Davydova says she is bullish long-term about the alternative energy sector, which she says is reaching an “economic tipping point” where solar, wind and biofuels become truly competitive with traditional energy.”
She bases her optimism on three factors:
One is a string of recent disasters, such as the BP well blowout in the Gulf of Mexico, and the earthquake and tsunami-induced meltdowns of the nuclear plants at Fukushima, which she said have raised questions about “reliance on traditional energy sources, including fossil fuels like oil and nuclear energy.”
Another is the huge and growing demand for energy in emerging markets, with their massive populations.
The third driver she sees is rapidly developing technologies and “more compelling energy solutions,” which she said will provide “particularly compelling investment opportunities.”
Davydova said rising oil prices have provided “a positive as a backdrop” for alternative energy, with the most immediate beneficiary being biofuels, though solar and wind have also benefitted, at least indirectly.
She said wind power is becoming "truly competitive" in a high natural gas price environment (such as 2007-08) or in countries where natural gas prices are high and that solar is "three to five years away," while biofuels are "closing the gap" to become competitive with oil.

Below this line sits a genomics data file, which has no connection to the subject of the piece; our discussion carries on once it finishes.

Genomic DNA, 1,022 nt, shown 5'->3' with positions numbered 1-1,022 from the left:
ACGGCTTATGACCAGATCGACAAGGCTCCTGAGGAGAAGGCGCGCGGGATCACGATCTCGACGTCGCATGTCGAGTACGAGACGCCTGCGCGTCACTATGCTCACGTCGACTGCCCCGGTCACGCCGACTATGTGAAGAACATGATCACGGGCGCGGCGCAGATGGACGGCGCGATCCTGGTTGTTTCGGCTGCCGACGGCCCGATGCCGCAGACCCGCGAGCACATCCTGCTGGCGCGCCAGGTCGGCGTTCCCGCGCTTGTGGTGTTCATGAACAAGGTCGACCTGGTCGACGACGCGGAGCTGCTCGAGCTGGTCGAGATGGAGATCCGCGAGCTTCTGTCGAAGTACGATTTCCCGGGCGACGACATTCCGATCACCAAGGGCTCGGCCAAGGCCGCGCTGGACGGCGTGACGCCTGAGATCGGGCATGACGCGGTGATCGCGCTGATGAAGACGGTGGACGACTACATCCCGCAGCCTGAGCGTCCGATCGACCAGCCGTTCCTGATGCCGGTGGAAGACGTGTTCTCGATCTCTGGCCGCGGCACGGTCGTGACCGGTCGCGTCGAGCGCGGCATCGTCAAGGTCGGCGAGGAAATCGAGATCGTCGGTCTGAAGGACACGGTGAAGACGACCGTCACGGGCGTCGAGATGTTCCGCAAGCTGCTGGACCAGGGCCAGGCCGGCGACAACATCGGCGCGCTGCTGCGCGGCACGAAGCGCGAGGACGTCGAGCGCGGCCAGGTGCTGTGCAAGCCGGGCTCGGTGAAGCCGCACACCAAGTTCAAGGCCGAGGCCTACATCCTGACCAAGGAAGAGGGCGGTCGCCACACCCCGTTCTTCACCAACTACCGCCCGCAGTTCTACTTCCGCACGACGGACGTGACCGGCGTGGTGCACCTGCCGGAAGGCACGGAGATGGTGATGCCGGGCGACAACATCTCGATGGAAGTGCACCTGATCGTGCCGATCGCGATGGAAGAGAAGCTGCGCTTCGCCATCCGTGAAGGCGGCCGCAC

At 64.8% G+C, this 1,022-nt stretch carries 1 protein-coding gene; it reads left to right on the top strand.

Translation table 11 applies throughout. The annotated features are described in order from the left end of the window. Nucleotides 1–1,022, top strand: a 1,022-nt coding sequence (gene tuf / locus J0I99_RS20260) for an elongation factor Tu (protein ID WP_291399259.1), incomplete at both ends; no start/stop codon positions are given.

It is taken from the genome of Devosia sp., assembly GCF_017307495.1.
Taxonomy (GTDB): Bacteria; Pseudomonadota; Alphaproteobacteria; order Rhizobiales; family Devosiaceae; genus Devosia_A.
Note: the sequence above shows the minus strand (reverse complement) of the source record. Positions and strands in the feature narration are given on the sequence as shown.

Asked about a trend, particularly in the cash-strapped U.S., of declining federal and state government subsidies for alternative fuels, especially solar and wind, she said, “The renewable energy industry is transitioning from subsidy dependent markets towards large-scale, cost-competitive” adoption.
She added that ending subsidies is not necessarily bad for alternative energy, noting that in Germany, where such subsidies for solar power have been getting reduced every year for some time, “solar installations have increased six-fold over the past three years.”
Meanwhile, she said, “Overall, declining global policy support has contributed to lower wind turbine and solar module prices,” with wind turbines down 15-20% in cost, and solar modules down in price by 60%.
Biofuels, meanwhile, which are also seeing subsidies cut, have been growing at a 30% compound annual rate over the past four years.
In the near term, Davydova sees the best opportunity for investors in the biofuels market, while longer term, she says, she sees “attractive long-term investment opportunities” for solar and wind, “particularly among the lowest cost manufacturers.”